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… for riding my righteousness over your rights; whether I was right or not.

The nature of the disease

Drinking is the excuse for everything.

Everything is the excuse for drinking.

The wisdom of not knowing

The lady next door says she’s descended from David Hume. Sadly she didn’t inherit any of his philosophies, so my hopes of spending lazy afternoons chewing ye olde Scottish Empiricism with her have been dashed.

I’m a fan of Hume; which is to say I like what I think he was trying to say. It’s probably really Hume-ish sounding versions of what I think projected into my own incomprehension. Us philosophy groupies are like that. What I reckon he was saying most of the time was “We may think we know shit, but we don’t”. If that sounds a bit like my own epistemological nihilism it must be because I’m clever like David Hume, right?

So you think the sun will rise tomorrow, eh? What a chump. That’s just induction. You only think that because you’ve got a bad thought habit along the lines of “always was, always will be”. For all you know right now the sun is being swallowed by a giant, cosmic black swan and once the eight minutes or so of light-in-transit has gone by you’ll never see it again. One day that’s gonna be true and all you “the sun will rise tomorrow” know it alls won’t even have time to say “… until it doesn’t”. And I won’t have time to say “I told you so”. That’s why I’m doing it now.

The only stuff you can know logically comes from deduction and that can’t tell you anything you don’t already know. Only whether you’ll be scorned by logicians for saying it. OTOH, a logician can say “people with degrees are intelligent; I am a person with degrees; therefore I am intelligent” and you’re not supposed to laugh.

I think it’s good for us nerdy intellectual types to be reminded that thinking about something isn’t the same as knowing about it. If only Rene Descartes had read Hume …

I particularly like what Hume says about my morality. I don’t have one. Or if I do, it lives well south of my cerebrum. It took me a while to get that. Decades really. I’m a bit slow when it comes to myself. Probably not enough fibre. But when I finally got it I was so enthusiastic I immediately attributed the same thing to David Hume. So I knew it was wise. I may not have noticed he said it until after I’d said it. I was distracted by other interesting insights emanating from my orifices. But agreeing with me gets my attention.

Contrary to my almost judicial conceit, I don’t decide whether something’s right or wrong from principles such as ‘Do unto others …’ or ‘Never give a sucker an even break’. I don’t imagine my actions have predictable consequences with quantifiable moral values then act in accordance with the appropriate algorithm, no matter how many hostages utilitarians have tied to the tracks. I don’t do things because God will reward me or so karma won’t punish me or because otherwise someone might tell my mum. Well, not so much these days.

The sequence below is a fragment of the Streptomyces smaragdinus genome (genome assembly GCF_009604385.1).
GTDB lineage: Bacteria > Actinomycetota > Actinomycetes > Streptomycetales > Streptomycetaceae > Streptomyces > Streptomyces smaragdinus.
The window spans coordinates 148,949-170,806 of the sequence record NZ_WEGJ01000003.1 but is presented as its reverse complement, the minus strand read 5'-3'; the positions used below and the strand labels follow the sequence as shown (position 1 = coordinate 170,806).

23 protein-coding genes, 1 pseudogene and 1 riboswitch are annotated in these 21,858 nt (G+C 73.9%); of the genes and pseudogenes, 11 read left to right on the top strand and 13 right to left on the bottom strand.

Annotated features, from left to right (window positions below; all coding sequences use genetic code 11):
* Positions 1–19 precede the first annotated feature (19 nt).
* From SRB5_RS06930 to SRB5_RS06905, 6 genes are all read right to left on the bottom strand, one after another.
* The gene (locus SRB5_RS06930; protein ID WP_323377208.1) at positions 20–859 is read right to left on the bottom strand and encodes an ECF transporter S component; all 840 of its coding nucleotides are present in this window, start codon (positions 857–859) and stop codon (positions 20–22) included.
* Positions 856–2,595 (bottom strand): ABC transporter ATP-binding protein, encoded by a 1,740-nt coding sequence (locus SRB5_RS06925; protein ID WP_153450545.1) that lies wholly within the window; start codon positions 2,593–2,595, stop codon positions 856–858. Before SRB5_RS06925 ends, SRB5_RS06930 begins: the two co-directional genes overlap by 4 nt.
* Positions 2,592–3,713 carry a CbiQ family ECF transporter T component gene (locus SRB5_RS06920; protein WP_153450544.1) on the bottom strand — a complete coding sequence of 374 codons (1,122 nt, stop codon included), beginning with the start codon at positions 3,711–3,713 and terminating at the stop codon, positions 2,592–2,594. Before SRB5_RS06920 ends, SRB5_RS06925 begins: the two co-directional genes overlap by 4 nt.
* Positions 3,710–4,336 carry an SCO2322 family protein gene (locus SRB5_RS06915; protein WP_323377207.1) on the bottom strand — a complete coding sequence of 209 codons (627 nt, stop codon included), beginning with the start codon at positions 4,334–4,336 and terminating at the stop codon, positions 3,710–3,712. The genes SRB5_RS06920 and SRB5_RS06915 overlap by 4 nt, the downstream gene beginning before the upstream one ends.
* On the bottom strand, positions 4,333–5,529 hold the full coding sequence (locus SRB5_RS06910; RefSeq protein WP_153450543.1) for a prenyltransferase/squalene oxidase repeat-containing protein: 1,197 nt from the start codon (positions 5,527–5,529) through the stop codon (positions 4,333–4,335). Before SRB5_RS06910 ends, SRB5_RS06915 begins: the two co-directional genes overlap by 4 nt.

My moral feelings come from my guts. My instinct, my intuition, my ‘yuk factor’, my sentiment is how I tell right from wrong. I don’t think through the moral implications of my decisions, I feel through them. Then I start thinking about how the fuck I’m gonna justify this to my partner and my neighbours and my boss and my mother and the panopticon and myself. So I come up with reasons and doctrines and rationalisations and evasions and proximate examples and abstractions and slogans and aphorisms and a good head of righteousness until moral ambiguity and ignorance have been completely obscured and I know I’ve done the right thing. It’s easy with enough practice.

That’s why you should carefully study moral philosophers. There’s a heck of a lot of them and they’ve churned out enough carefully reasoned arguments and divinely inspired compassion and unintelligibly gabbled gibberish to talk over anyone’s objections to anything, including your own. Then when someone wants to know why you’re doing what you do you can come out with something rational, virtuous, sophisticated, objective, ethical and pseudo-relevant to what you were asked. But if you were being honest you’d fart.

Does Nataraja dance on mushroom clouds?

“Now I am become Death, Destroyer of worlds.”the Bhagavad Gita and Robert Oppenheimer

Logic and language have their limits. For one, they seem inherently linear and dualistic. They imply that ‘things’ are separate entities that can be placed in categories and described in a one-dimensional process with a beginning, middle and end. That can lead to reductionism.

Some things seem to defy that descriptive framework; certain altered states, conceptions of non-dualism, infinity or the Void, feelings of aesthetic transcendence, models of consciousness, interpretations of quantum theory … When people run into similar limitations of their language and symbology they’re prone to reach for similar metaphors to try to overcome those limitations. Oceans, webs, dissolution, fractal unfolding, theologies and ontologies of negation … Others reify the metaphors and imagine that they’re all referring to the same thing. Or they discover words they’ve been looking for to allude to their own insights or experiences and assume the writer must be struggling to articulate similar thoughts.